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The fortunes of Western oil majors are determined by the price of oil, production costs and success in the capital-hungry and risky exploration activity. Geopolitics and the global economy drive supply and demand for oil.
BP's recent history exemplifies the geopolitical dimensions, from the machinations of oligarchs and politicians in Russia to criminal and civil suits in the U.S.
BP is close to completing a $38 billion disposal program, which will reduce production and reserves by 10%, focus future production on higher-margin assets and release cash. Its future business model depends on:
- Improved profitability and cash flow from remaining assets: Q1 results were encouraging;
- Its near 20% stake in Russian state-controlled oil major Rosneft;
- Satisfactory resolution of the Macondo liabilities.
BP's Russian relationship gives it a stake in the world's largest oil producer, with the upside potential to add to reserves through collaboration in the Russian Arctic.
The slimmed-down business aims to bring new projects on-stream at double 2011's average margin, and to achieve $30 billion of operating cash flow by 2014, 50% more than 2011 (assuming a $100/bbl oil price).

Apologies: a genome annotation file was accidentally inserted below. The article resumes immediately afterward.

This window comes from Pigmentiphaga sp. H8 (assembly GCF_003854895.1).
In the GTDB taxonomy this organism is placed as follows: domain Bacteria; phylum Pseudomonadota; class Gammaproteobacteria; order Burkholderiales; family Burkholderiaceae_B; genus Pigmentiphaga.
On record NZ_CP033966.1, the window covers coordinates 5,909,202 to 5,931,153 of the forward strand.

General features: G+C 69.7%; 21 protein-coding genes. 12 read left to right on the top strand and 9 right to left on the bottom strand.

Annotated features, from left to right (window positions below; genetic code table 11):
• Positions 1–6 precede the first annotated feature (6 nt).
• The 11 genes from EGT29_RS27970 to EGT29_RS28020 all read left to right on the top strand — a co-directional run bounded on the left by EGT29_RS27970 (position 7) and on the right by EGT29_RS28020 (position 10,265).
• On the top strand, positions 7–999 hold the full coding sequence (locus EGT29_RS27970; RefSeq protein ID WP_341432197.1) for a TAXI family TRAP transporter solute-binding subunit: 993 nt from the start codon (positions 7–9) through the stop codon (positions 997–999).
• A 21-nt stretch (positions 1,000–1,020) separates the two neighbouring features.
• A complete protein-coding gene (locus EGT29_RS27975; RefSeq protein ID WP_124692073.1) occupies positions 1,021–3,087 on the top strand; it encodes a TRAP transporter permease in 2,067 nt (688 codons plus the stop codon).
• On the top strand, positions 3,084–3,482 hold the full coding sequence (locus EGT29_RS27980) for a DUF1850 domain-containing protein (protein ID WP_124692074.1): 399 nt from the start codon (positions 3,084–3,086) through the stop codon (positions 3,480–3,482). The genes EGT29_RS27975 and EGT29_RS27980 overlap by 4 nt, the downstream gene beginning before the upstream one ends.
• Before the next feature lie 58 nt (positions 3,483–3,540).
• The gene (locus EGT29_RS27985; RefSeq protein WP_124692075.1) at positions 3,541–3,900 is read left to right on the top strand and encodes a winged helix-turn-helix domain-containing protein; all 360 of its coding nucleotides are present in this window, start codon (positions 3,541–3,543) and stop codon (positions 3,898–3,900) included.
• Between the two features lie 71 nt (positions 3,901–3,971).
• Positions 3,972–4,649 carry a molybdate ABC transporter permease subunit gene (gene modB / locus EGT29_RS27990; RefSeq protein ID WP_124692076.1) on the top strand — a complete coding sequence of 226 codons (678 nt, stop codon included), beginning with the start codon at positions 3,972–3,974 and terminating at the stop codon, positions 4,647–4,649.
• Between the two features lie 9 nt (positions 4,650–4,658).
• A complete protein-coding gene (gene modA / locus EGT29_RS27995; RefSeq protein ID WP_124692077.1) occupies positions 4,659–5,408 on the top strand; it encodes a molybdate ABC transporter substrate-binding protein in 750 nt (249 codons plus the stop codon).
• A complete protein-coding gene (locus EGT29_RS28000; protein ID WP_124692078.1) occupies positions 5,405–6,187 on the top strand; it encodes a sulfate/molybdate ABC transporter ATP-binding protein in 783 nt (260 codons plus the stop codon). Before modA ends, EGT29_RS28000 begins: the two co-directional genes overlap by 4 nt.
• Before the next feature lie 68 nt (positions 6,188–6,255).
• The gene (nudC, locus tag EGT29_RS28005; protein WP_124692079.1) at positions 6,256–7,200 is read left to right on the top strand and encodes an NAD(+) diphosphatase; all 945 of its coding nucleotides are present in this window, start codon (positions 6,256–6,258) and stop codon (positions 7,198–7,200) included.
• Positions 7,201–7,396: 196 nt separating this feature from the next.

CEO Bob Dudley is a veteran American oil man who served as TNK-BP's CEO in Russia before being forced out of the country. He used his Russian expertise to seal BP's Rosneft deal, but has operational as well as deal-making credentials: TNK-BP increased its output by a third under his leadership.
Outstanding liabilities for the Macondo disaster hang over BP. The company has provided $42 billion in total, with the maximum potential liability roughly equal to BP's £90 billion market cap.
The company has political risk in Russia, where it could suffer if it fell out of favor with the administration. The investigation into oil price-fixing could potentially grow to LIBOR-scandal proportions.
BP's balance sheet is relatively strong, with net gearing (debt: net assets) of 25%, higher than Shell's 10%, so the strong cash flow and surplus debt capacity could cover the worst-case U.S. scenario.
The shares have recovered about half the ground lost since the Macondo disaster, buoyed by an $8 billion share buy-back program to counter the earnings dilution of the Rosneft transaction.
The projected price-to-earnings ratio of 8.9 is slightly higher than Shell's 8.5, while the yields are similar at around 5%. BP's price to tangible net worth is 1.8, higher than Shell's 1.3.
BP stock reflects the playing-for-high-stakes character of its CEO. There's a big upside in Russia if all goes according to plan, but substantial risk until the U.S. liabilities are all settled.
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Motley Fool contributor Tony Reading owns shares in Shell but no other shares mentioned in this article. The Motley Fool has no position in any of the stocks mentioned. Try any of our Foolish newsletter services free for 30 days. We Fools may not all hold the same opinions, but we all believe that considering a diverse range of insights makes us better investors. The Motley Fool has a disclosure policy.